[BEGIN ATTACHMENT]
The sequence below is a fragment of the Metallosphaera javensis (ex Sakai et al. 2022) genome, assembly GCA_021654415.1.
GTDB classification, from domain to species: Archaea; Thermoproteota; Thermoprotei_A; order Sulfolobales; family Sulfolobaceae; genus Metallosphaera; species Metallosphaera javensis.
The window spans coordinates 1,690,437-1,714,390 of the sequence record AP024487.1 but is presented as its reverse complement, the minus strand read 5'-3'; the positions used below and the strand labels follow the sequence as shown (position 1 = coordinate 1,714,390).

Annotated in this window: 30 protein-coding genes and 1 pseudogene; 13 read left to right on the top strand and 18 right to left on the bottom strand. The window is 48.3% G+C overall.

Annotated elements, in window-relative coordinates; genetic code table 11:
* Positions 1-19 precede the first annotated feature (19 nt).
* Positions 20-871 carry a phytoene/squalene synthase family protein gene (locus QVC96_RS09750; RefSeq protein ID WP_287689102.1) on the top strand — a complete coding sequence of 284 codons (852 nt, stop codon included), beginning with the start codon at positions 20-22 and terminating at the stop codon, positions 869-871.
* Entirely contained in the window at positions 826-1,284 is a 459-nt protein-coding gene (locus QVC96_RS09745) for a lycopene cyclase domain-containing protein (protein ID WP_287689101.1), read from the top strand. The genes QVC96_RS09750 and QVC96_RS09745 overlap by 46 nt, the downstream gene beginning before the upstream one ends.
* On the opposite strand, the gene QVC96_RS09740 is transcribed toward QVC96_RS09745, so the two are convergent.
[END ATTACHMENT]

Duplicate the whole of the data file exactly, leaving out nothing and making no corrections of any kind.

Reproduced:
The sequence below is a fragment of the Metallosphaera javensis (ex Sakai et al. 2022) genome, assembly GCA_021654415.1.
GTDB classification, from domain to species: Archaea; Thermoproteota; Thermoprotei_A; order Sulfolobales; family Sulfolobaceae; genus Metallosphaera; species Metallosphaera javensis.
The window spans coordinates 1,690,437-1,714,390 of the sequence record AP024487.1 but is presented as its reverse complement, the minus strand read 5'-3'; the positions used below and the strand labels follow the sequence as shown (position 1 = coordinate 1,714,390).

Annotated in this window: 30 protein-coding genes and 1 pseudogene; 13 read left to right on the top strand and 18 right to left on the bottom strand. The window is 48.3% G+C overall.

Annotated elements, in window-relative coordinates; genetic code table 11:
* Positions 1-19 precede the first annotated feature (19 nt).
* Positions 20-871 carry a phytoene/squalene synthase family protein gene (locus QVC96_RS09750; RefSeq protein ID WP_287689102.1) on the top strand — a complete coding sequence of 284 codons (852 nt, stop codon included), beginning with the start codon at positions 20-22 and terminating at the stop codon, positions 869-871.
* Entirely contained in the window at positions 826-1,284 is a 459-nt protein-coding gene (locus QVC96_RS09745) for a lycopene cyclase domain-containing protein (protein ID WP_287689101.1), read from the top strand. The genes QVC96_RS09750 and QVC96_RS09745 overlap by 46 nt, the downstream gene beginning before the upstream one ends.
* On the opposite strand, the gene QVC96_RS09740 is transcribed toward QVC96_RS09745, so the two are convergent.